The longtime assistant dean for minority affairs has retired after decades of recruiting students from under-represented groups to Stanford School of Medicine.
February 3, 2020 - By Mandy Erickson
Ronald Garcia, PhD, referred to his office as “the museum.” Its walls were covered with masks from around the world, sent by students and alumni of the School of Medicine.
Given that his goal at the school since the mid-1970s was to expand the diversity of health professionals — not only ethnically but in terms of sexual orientation, race, religion, and physical and mental abilities — the display is an apt metaphor.
Garcia retired as assistant dean for minority affairs on Jan. 6, leaving a medical school filled with students who hail from as far as Kazakhstan and as near as Redwood City. When he started, the school had organizations for Latino, black and Native American students; now it also boasts groups for LGBTQ, disabled, Muslim and Asian-American students.
“By creating opportunity and supporting minority students, he has improved the education and experience of every student, faculty member and patient at Stanford,” said Lloyd Minor, MD, dean of the School of Medicine.
Garcia first worked with the school when he was a graduate student in psychology and was hired to be an evaluator for the physician’s assistant program, at the time a joint program with Foothill College. In 1988, he was hired as its associate director and served as director of admissions, as well as interim program director. He assumed a national leadership position in physician assistant education when he was elected president of the Association of Physician Assistant Programs.
He soon took on several other roles, all aimed at promoting diversity at the school. He began teaching a course, Ethnicity in Medicine, which became popular with premed students; he taught it every year, the last time in the spring. He applied for and received a grant to increase the number of underrepresented students at the medical school — a grant that has been renewed every year. And he launched a summer program for community college students interested in a medical career.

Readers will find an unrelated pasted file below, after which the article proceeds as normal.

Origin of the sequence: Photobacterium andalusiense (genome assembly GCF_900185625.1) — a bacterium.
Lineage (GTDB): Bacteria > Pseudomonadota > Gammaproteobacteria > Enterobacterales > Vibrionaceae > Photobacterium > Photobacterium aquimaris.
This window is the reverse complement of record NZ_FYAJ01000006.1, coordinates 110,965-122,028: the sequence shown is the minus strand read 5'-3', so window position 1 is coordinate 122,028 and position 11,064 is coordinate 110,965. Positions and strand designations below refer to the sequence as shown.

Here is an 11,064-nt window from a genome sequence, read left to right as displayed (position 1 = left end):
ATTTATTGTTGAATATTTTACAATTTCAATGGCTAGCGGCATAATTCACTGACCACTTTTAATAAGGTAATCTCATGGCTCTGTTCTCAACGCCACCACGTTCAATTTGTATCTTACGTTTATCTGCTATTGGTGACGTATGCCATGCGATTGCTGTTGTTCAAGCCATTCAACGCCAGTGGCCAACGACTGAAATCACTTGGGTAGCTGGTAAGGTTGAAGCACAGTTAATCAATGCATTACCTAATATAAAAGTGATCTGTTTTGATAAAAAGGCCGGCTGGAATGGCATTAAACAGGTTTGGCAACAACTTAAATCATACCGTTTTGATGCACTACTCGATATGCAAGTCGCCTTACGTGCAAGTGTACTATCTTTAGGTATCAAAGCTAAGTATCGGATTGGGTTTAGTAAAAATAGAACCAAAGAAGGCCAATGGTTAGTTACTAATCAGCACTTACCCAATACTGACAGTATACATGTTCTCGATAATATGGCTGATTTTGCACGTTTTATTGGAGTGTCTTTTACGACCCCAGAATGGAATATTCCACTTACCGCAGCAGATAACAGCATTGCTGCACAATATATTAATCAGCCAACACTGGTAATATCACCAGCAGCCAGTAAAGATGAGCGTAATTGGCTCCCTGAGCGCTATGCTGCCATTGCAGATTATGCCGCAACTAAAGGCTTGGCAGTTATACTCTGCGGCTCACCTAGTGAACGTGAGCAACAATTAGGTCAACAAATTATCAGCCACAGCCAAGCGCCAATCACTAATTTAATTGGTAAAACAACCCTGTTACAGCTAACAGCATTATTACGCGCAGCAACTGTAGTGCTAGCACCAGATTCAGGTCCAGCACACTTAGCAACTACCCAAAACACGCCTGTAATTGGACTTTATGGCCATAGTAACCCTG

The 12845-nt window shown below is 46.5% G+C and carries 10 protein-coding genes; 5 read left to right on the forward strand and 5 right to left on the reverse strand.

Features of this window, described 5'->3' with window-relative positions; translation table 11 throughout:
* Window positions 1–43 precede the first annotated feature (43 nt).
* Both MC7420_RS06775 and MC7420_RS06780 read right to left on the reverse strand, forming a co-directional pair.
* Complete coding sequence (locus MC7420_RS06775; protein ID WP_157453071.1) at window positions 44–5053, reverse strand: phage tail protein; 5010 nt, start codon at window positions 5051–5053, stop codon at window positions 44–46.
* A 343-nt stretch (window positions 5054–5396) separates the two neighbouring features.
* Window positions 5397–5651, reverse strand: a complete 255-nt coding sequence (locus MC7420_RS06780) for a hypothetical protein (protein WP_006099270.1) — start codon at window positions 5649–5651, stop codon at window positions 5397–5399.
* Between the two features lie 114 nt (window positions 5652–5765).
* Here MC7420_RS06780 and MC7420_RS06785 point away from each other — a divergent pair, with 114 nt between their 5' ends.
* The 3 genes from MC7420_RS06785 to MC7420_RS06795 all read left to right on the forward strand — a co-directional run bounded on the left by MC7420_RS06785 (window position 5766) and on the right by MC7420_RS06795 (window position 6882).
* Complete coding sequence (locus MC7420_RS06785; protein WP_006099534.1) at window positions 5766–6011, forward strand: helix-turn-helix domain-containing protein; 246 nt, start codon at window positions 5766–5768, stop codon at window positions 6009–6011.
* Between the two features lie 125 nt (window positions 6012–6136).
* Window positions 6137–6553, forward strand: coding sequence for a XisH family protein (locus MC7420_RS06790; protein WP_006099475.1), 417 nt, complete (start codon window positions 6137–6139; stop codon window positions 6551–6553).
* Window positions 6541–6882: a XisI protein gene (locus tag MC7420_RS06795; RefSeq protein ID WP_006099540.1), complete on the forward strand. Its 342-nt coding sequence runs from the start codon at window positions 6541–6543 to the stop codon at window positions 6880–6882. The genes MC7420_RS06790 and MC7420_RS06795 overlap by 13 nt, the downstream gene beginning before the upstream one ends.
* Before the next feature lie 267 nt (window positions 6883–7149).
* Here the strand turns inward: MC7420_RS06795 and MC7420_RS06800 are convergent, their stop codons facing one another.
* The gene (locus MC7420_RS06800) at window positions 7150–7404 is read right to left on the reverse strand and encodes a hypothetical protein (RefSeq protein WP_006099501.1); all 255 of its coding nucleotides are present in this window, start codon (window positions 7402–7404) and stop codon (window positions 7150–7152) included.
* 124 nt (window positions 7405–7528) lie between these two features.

“I’ve been able to be a champion for things I believe in,” he said of his four decades at the school. “I’ve been grateful to be surrounded by staff and faculty in the Center of Excellence in Diversity in Medical Education who share that belief.”
He described as “humbling” his interactions with students from underprivileged backgrounds: “I have so much respect for their power to sustain their dreams. They don’t grow up in families where they’re expected to go to Stanford. Yet, they don’t give up.”
His staff at the Center of Excellence hosted a celebration of his career on Nov. 18 that was attended by over 100 faculty, staff, students, residents and community partners who came to wish him well.
Garcia’s retirement plans include fly-fishing, mushroom-hunting and rose-cultivating. He also intends to volunteer at a social service organization in Redwood City and visit a son and grandchild in Peru.
His mask collection will find a place in his Menlo Park home — a reminder of the students he’s nurtured over so many years.
“It’s been such a treat to have been in this profession for so long and to have friends all over the world,” he said.
About Stanford Medicine
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